Equity, in its simplest terms, means fairness. In an equitable society, all people have full and unbiased access to livelihood, education, participation in the political and cultural community, and other societal benefits.
Accessibility refers to the design of environments, products, devices, and services so that people of various abilities can use them with ease. Accessibility refuses to fault individuals for the ways in which they are different and instead emphasizes the rights of individuals with differences to be full and participating members of society.
Originally from English law, the concept of equity was developed to “supplement, aid, or override common and statute law in order to protect rights and enforce duties fixed by substantive law.”8 In other words, it allowed societies to live the spirit of the law rather than the letter of the law. The legal concept of equity recognizes that people with power must use discretion when meting out legal decisions to ensure fairness.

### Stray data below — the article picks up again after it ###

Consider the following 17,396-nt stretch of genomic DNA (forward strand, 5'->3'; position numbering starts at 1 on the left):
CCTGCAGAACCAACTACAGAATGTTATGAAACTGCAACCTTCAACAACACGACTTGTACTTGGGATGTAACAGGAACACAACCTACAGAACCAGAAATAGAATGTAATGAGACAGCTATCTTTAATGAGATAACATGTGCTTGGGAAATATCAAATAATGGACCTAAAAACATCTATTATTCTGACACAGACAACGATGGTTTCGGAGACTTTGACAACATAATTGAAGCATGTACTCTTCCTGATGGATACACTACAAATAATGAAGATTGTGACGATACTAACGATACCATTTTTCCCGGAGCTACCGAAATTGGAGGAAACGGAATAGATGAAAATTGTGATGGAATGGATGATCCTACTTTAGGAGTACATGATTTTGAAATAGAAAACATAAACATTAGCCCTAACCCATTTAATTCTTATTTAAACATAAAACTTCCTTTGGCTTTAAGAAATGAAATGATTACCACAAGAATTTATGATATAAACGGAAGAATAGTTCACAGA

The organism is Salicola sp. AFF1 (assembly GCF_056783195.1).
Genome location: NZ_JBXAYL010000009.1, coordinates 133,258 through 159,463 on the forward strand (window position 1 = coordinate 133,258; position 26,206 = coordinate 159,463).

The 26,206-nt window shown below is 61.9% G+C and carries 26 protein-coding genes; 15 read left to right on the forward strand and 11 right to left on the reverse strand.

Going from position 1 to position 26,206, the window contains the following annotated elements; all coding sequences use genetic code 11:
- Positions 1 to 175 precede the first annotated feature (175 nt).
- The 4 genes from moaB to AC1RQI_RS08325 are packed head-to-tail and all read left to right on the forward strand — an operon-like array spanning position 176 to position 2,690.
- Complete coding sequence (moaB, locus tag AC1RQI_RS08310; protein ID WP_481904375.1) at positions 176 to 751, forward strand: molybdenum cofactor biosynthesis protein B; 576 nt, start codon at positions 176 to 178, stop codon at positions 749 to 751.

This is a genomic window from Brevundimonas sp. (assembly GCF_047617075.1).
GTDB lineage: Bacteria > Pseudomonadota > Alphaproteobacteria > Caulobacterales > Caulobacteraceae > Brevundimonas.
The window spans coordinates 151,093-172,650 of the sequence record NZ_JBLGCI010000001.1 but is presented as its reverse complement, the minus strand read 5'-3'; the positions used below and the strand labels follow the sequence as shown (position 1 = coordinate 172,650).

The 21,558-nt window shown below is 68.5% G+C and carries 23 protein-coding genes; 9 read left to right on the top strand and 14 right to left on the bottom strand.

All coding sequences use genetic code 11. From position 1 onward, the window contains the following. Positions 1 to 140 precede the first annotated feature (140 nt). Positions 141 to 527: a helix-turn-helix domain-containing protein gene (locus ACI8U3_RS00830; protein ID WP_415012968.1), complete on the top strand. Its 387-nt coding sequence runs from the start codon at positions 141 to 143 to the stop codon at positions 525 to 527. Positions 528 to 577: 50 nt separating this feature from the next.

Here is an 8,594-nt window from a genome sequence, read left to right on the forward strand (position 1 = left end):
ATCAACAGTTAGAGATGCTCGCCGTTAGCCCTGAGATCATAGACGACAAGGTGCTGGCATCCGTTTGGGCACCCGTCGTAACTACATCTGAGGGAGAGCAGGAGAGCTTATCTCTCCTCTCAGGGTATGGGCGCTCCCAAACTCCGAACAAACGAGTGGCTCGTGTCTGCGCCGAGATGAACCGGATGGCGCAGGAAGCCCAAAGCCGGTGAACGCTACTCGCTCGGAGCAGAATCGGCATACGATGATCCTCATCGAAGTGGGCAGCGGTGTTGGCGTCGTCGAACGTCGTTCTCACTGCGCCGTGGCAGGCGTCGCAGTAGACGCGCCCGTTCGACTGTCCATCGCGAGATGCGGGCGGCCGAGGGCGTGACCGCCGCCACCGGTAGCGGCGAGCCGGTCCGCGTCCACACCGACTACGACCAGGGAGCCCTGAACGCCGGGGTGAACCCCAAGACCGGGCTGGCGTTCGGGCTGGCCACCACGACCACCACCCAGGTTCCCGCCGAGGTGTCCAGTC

Equity in the workplace is about designing a system, a culture, or an organization so that everyone has an equal shot, however they may define what they are shooting for (success, happiness, work-life balance, etc.). It’s not about socialism versus capitalism or communalism versus independence. Rather, equity recognizes our interdependence and uses our collective power to create an environment where we all thrive and contribute our strengths. Moreover, equity gets us out of the hard work of constantly going against the system by creating a system that makes it easy to opt in to inclusive and equitable behaviors. Instead of looking for women to promote, for example, equity builds a system where women’s needs are centered; thereby, having women in positions of leadership becomes logical and natural. (A more detailed discussion of gender equity follows in chapter 1.)